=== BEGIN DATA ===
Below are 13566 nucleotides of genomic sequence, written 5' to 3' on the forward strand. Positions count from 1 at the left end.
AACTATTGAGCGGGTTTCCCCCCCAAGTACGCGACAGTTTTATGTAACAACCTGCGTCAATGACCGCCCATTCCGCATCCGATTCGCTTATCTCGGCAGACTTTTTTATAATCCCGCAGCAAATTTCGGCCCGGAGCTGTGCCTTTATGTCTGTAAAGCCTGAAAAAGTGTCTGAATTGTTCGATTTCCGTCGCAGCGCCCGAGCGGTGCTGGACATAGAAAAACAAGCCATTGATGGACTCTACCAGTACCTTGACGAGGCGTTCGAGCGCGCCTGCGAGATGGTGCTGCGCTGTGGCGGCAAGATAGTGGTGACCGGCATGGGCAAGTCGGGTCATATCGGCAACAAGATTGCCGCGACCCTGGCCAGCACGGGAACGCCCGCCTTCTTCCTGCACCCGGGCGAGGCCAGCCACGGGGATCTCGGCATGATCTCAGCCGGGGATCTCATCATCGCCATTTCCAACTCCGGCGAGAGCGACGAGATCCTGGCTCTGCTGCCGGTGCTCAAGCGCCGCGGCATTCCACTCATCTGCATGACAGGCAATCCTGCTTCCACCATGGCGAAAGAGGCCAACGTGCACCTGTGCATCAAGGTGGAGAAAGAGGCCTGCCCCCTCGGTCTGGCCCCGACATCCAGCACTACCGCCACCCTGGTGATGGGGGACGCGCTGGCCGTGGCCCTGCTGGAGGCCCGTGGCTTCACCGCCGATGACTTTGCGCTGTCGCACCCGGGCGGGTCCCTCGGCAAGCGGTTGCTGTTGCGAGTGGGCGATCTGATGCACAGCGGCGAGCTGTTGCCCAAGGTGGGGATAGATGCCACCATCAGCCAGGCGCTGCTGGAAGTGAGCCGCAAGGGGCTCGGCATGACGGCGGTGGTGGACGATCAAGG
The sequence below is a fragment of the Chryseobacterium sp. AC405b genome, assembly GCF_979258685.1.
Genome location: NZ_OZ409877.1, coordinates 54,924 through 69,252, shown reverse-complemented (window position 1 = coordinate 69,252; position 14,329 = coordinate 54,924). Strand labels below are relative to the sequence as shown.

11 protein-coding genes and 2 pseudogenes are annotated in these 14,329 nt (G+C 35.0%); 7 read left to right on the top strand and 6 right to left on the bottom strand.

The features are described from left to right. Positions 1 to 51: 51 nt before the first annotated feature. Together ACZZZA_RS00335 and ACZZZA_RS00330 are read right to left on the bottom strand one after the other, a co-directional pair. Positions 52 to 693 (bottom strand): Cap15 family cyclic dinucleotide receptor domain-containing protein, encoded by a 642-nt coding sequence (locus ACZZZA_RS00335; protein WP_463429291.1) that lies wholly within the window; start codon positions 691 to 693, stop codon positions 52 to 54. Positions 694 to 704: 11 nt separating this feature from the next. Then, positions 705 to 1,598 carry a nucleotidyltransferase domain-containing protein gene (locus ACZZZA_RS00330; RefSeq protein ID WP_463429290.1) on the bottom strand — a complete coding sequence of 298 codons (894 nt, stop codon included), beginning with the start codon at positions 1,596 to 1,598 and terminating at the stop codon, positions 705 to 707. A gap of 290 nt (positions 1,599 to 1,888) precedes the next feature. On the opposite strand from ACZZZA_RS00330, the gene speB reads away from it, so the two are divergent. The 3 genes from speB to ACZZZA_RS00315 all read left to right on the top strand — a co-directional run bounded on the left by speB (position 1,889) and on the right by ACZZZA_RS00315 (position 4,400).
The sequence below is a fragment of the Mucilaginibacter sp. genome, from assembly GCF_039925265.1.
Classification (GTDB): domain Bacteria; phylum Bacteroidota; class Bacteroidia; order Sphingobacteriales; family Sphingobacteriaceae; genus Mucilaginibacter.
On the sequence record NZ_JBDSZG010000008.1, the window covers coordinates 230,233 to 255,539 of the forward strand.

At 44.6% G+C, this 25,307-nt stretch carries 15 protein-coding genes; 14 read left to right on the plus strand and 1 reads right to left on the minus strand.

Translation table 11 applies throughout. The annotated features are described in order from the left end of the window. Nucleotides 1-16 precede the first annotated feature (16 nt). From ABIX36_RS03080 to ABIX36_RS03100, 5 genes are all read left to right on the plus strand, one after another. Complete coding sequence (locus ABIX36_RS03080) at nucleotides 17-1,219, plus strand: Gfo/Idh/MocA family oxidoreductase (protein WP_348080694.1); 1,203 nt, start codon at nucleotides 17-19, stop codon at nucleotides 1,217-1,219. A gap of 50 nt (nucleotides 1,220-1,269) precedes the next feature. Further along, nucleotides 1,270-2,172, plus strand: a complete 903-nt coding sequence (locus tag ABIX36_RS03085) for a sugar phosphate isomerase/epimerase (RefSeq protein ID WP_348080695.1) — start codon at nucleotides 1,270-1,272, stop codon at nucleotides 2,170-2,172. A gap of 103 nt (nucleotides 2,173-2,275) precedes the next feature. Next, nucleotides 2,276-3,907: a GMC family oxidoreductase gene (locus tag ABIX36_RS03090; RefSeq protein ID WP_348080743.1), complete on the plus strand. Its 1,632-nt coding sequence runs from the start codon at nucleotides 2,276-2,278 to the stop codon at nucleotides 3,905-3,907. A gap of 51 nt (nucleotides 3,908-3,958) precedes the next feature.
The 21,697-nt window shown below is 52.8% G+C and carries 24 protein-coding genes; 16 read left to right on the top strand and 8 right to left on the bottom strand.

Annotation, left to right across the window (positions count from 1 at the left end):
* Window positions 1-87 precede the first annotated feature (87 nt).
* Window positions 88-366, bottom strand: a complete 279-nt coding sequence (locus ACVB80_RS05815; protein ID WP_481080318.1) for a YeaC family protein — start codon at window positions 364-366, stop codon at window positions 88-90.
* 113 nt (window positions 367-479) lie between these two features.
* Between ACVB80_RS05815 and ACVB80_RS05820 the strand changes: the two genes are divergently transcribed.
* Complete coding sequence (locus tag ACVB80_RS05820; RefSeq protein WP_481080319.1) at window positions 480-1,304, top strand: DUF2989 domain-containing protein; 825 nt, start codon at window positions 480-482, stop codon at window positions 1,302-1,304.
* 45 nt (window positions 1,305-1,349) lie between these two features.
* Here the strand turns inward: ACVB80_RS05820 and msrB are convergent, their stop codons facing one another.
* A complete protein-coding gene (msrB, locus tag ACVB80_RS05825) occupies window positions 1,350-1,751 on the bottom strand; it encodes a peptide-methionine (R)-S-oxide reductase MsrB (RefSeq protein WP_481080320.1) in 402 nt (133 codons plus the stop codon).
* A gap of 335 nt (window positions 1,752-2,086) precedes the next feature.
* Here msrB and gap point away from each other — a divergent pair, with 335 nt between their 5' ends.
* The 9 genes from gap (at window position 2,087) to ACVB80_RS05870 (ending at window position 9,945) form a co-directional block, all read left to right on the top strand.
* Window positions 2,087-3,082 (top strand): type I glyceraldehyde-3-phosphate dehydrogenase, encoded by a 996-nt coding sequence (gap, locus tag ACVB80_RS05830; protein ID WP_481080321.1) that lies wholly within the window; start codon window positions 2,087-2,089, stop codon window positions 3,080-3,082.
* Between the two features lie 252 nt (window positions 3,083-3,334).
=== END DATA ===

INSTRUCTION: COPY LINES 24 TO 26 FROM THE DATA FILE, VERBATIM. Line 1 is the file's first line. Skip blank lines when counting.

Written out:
* The 9 genes from gap (at window position 2,087) to ACVB80_RS05870 (ending at window position 9,945) form a co-directional block, all read left to right on the top strand.
* Window positions 2,087-3,082 (top strand): type I glyceraldehyde-3-phosphate dehydrogenase, encoded by a 996-nt coding sequence (gap, locus tag ACVB80_RS05830; protein ID WP_481080321.1) that lies wholly within the window; start codon window positions 2,087-2,089, stop codon window positions 3,080-3,082.
* Between the two features lie 252 nt (window positions 3,083-3,334).